Background: Although frequently used in the early pandemic, data on the effectiveness of COVID-19 convalescent plasma (CCP) remain mixed. We investigated the effectiveness and safety of CCP in hospitalized COVID-19 patients in real-world practices during the first two waves of the pandemic in a multi-hospital healthcare system in Texas.
Methods and findings: Among 11,322 hospitalized patients with confirmed COVID-19 infection from July 1, 2020 to April 15, 2021, we included patients who received CCP and matched them with those who did not receive CCP within ±2 days of the transfusion date across sites within strata of sex, age groups, days and use of dexamethasone from hospital admission to the match date, and oxygen requirements 4-12 hours prior to the match date. Cox proportional hazards model estimated hazard ratios (HRs) and 95% confidence intervals (CIs) for effectiveness outcomes in a propensity score 1:1 matched cohort. Pre-defined safety outcomes were described. We included 1,245 patients each in the CCP treated and untreated groups. Oxygen support was required by 93% of patients at the baseline. The pre-defined primary effectiveness outcome of 28-day in-hospital all-cause mortality (HR = 0.85; 95%CI: 0.66,1.10) were similar between treatment groups. Sensitivity and stratified analyses found similar null results. CCP-treated patients were less likely to be discharged alive (HR = 0.82; 95%CI: 0.74, 0.91), and more likely to receive mechanical ventilation (HR = 1.48; 95%CI: 1.12, 1.96). Safety outcomes were rare and similar between treatment groups.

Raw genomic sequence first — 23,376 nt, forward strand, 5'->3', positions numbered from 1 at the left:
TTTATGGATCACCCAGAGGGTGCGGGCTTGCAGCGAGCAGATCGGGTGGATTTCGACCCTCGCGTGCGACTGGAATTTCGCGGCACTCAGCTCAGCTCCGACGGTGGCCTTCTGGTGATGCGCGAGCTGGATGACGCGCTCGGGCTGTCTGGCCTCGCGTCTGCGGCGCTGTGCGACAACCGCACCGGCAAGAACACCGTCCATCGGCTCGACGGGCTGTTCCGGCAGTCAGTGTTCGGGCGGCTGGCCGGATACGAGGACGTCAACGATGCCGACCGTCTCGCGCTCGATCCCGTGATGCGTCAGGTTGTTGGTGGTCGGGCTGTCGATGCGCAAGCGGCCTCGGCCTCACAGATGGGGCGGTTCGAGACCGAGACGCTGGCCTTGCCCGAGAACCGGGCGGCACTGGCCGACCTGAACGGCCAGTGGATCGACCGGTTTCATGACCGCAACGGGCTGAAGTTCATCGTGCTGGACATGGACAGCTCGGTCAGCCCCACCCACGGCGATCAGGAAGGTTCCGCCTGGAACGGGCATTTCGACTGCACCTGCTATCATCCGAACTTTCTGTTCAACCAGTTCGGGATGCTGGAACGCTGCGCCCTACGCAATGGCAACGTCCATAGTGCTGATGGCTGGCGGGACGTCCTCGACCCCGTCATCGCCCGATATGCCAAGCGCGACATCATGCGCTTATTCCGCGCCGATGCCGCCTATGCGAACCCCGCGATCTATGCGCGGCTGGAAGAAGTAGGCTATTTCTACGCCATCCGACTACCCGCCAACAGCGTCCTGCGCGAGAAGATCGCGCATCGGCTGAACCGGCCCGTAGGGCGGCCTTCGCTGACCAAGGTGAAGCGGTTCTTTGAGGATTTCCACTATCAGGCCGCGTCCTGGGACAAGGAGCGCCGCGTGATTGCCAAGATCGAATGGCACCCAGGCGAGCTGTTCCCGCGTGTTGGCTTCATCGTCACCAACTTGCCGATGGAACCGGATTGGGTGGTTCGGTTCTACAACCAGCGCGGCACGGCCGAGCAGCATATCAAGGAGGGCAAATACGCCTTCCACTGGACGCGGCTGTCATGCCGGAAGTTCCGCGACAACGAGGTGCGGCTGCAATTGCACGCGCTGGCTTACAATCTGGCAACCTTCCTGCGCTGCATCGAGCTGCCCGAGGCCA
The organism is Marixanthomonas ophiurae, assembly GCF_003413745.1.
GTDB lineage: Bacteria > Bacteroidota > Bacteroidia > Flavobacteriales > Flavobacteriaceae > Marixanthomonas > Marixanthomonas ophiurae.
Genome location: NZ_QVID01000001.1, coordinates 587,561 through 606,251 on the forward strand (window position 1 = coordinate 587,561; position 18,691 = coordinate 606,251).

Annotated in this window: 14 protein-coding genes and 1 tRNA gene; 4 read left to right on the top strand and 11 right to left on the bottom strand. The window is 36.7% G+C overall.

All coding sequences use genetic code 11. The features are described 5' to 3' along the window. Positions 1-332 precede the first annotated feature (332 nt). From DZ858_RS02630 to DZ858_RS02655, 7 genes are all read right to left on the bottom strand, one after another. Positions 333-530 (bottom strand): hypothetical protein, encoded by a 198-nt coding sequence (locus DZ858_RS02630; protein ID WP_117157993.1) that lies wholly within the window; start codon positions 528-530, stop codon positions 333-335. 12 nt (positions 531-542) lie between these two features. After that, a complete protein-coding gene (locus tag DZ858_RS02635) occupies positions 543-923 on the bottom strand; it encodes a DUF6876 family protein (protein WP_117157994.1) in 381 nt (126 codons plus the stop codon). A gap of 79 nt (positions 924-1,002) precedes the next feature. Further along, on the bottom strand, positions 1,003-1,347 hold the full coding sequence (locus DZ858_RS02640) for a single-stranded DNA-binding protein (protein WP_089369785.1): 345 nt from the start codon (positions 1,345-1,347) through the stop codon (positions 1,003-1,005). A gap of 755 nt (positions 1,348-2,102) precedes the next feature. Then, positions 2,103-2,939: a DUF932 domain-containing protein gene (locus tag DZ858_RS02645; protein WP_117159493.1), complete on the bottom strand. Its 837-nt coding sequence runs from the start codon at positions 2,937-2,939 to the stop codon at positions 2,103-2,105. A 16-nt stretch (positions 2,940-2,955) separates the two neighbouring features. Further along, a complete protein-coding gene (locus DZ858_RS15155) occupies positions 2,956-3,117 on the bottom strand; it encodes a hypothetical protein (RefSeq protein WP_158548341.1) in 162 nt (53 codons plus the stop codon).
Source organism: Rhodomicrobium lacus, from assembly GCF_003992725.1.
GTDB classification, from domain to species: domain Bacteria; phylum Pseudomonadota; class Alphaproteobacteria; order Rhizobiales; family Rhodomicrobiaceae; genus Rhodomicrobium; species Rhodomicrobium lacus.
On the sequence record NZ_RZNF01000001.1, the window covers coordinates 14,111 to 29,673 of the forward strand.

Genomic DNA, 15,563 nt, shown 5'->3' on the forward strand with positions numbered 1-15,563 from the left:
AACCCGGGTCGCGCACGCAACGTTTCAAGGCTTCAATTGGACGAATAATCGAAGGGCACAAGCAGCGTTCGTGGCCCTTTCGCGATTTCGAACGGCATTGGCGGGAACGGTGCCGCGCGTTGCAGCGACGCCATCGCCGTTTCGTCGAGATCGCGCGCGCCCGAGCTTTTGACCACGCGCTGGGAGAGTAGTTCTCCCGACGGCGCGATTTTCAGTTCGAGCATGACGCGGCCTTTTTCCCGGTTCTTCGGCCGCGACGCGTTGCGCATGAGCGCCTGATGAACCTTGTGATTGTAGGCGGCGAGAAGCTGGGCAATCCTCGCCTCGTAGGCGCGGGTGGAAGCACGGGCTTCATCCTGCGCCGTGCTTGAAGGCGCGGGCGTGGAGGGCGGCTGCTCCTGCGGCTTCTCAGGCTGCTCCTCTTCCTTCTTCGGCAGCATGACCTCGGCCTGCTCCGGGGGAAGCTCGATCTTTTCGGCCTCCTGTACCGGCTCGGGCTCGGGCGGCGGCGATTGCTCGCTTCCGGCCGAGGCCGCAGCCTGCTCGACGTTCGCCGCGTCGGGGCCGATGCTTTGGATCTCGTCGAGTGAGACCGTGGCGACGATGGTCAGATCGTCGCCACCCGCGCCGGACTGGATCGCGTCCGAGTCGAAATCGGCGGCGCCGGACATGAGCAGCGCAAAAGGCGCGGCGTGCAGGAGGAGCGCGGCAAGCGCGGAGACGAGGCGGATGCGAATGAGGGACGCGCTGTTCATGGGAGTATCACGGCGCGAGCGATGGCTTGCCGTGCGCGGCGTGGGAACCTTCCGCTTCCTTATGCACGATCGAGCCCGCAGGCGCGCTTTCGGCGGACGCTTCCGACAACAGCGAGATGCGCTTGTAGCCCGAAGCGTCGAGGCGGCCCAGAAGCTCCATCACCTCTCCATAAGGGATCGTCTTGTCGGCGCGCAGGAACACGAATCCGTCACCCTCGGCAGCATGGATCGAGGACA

Conclusion: The findings in this large, matched cohort of patients hospitalized with COVID-19 and mostly requiring oxygen support at the time of treatment, do not support a clinical benefit in 28-day in-hospital all-cause mortality for CCP. Future studies should assess the potential benefits with specifically high-titer units in perhaps certain subgroups of patients (e.g. those with early disease or immunocompromised).